And just because I can, I’m going to compare some choice excerpts from Javert’s main number, “Stars,” with common attitudes regarding the honor code.
There, out in the darkness
A fugitive running
Fallen from God
Fallen from grace
God be my witness
I never shall yield
Till we come face to face
“That girl drank a beer last night. Why does she even go to BYU? She’s obviously a hopeless sinner who doesn’t even care about the gospel.”
He knows his way in the dark
Mine is the way of the Lord
Those who follow the path of the righteous
Shall have their reward
And if they fall as Lucifer fell
“I would never wear a skirt that short. Did she even read the honor code? I would never dress immodestly, and I’m blessed because of it.”
In your multitudes
Scarce to be counted
Filling the darkness
With order and light
You are the sentinels
Silent and sure
Keeping watch in the night
Keeping watch in the night
“I always silently stay up through the night to make sure my roommate’s boyfriend is out of the apartment by midnight. I wouldn’t want an honor code violation under my own roof!”
And so it must be; For so it is written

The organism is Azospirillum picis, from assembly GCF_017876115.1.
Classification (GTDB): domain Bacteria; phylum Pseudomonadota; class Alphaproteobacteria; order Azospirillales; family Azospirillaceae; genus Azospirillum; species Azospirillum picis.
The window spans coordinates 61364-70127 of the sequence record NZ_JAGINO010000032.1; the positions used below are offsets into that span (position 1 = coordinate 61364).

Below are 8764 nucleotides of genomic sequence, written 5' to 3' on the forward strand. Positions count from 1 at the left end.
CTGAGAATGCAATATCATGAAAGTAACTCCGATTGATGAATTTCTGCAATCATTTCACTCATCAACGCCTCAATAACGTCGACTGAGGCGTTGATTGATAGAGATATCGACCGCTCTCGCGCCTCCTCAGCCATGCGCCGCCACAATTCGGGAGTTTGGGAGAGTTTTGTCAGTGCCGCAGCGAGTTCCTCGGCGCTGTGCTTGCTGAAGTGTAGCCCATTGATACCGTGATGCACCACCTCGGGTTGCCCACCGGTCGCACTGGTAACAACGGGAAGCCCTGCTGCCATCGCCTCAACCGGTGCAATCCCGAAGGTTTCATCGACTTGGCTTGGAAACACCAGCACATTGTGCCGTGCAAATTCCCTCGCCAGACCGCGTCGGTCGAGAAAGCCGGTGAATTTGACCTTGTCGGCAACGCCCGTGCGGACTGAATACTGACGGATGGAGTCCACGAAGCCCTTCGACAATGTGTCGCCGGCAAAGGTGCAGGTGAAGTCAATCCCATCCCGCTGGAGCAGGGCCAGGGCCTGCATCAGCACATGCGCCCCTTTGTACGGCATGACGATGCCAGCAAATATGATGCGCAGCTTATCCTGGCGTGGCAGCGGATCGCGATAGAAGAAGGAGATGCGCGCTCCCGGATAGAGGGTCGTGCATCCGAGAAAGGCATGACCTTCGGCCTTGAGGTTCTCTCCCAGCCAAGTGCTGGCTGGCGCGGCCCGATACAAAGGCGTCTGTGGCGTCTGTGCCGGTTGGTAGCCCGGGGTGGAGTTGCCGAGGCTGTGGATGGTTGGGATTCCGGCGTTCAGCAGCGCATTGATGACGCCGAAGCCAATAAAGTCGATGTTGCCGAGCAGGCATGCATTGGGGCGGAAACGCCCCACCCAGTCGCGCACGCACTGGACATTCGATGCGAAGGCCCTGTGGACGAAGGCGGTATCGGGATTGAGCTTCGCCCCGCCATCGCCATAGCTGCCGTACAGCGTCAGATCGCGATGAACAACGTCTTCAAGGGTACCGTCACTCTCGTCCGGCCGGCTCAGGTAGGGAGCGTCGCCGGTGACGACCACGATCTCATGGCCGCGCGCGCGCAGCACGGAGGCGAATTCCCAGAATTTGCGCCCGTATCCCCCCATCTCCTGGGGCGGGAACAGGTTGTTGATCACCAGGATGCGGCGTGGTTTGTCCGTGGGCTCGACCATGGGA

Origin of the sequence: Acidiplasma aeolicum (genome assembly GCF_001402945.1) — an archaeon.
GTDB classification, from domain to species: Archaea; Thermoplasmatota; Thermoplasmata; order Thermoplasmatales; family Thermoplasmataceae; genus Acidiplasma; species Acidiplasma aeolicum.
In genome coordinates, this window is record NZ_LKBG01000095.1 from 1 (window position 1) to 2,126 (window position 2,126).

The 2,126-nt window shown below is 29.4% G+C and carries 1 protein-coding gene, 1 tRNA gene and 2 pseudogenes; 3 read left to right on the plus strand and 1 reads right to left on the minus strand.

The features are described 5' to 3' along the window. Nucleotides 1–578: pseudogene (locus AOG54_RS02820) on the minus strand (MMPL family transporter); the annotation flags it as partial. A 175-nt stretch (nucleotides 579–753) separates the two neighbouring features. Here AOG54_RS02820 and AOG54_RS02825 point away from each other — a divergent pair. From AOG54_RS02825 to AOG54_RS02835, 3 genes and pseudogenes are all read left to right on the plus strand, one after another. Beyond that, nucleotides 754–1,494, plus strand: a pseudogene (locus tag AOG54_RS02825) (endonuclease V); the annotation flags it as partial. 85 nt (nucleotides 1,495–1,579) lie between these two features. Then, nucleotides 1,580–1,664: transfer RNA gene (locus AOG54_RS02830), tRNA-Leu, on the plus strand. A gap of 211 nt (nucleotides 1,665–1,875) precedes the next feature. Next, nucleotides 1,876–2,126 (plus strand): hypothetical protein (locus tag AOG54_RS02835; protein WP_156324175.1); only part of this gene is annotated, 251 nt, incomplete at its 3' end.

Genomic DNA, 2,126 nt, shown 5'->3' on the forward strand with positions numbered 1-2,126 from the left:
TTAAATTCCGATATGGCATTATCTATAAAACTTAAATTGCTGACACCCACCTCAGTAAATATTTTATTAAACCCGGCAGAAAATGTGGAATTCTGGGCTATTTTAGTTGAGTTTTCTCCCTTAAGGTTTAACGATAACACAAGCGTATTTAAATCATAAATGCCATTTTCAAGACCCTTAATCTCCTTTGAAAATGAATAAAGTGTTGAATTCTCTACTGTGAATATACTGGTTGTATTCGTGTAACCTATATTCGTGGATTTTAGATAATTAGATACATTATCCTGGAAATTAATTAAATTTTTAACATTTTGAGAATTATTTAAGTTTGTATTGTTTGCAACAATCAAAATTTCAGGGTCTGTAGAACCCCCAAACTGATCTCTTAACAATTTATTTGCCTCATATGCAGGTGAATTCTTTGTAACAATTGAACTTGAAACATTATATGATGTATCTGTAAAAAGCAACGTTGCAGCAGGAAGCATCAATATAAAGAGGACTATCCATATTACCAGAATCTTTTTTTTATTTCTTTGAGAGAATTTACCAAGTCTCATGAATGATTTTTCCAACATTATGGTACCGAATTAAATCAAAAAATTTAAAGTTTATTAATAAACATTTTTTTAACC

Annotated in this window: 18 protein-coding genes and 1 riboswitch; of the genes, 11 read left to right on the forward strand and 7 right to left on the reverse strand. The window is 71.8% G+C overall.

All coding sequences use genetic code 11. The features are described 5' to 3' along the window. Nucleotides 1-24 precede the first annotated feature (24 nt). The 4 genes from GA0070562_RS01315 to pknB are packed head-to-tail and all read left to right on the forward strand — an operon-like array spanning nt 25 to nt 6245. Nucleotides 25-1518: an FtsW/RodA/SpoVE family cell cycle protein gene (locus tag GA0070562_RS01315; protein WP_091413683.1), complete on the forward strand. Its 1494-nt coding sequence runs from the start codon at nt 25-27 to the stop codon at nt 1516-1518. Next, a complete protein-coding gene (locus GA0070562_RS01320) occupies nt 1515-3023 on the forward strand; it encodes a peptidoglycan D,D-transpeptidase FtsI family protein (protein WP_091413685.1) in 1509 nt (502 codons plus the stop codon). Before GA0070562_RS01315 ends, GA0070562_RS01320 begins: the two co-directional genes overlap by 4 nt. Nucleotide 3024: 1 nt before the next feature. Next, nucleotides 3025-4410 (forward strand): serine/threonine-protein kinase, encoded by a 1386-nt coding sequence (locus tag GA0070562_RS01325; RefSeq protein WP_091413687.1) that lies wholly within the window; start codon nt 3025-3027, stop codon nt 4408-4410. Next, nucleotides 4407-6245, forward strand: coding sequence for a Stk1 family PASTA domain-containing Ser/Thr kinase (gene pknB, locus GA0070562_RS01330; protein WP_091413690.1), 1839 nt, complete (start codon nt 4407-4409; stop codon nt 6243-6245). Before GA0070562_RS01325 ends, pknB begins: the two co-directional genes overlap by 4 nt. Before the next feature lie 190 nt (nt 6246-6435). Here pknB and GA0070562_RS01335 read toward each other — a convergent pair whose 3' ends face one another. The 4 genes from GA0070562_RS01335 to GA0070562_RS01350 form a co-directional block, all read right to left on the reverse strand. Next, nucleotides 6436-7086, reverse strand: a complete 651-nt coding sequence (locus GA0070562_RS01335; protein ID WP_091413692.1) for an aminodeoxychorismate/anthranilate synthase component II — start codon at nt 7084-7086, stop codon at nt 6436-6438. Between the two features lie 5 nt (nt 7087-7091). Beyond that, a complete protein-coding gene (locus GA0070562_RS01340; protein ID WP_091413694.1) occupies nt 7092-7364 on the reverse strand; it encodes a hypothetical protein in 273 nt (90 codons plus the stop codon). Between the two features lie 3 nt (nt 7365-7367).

On the doorway to paradise
That those who falter and those who fall
Must pay the price!
“When you sign the honor code, you agree to follow its rules. We all know that if we slip up, there’s a chance we might get expelled. It’s just how things work!”
Lord let me find him
That I may see him
Safe behind bars
I will never rest
Till then, this I swear
This I swear by the stars!
“That girl who got raped was willingly dropping acid!?!?!?!? GET HER OUT OF HERE!”
Okay. I think I’ve made my point. There is nothing wrong with the honor code. I like it! Just like I like anti-theft laws! But if someone stole a loaf of bread from my window – or, even more relevant, a completely unrelated stranger’s window – why the hell would I want to see them to go to prison for nineteen years??? This is how Javert and I are different.
If someone I know at BYU doesn’t know how to dress modestly, I’m not going to wish them gone or otherwise more-clothed. I wouldn’t even bring it up! I’d simply be a good example and dress modestly, like I always have. Would this change the immodestly-dressed person’s habits? Probably not, but I don’t care: targeting this person would be inappropriate, in my opinion.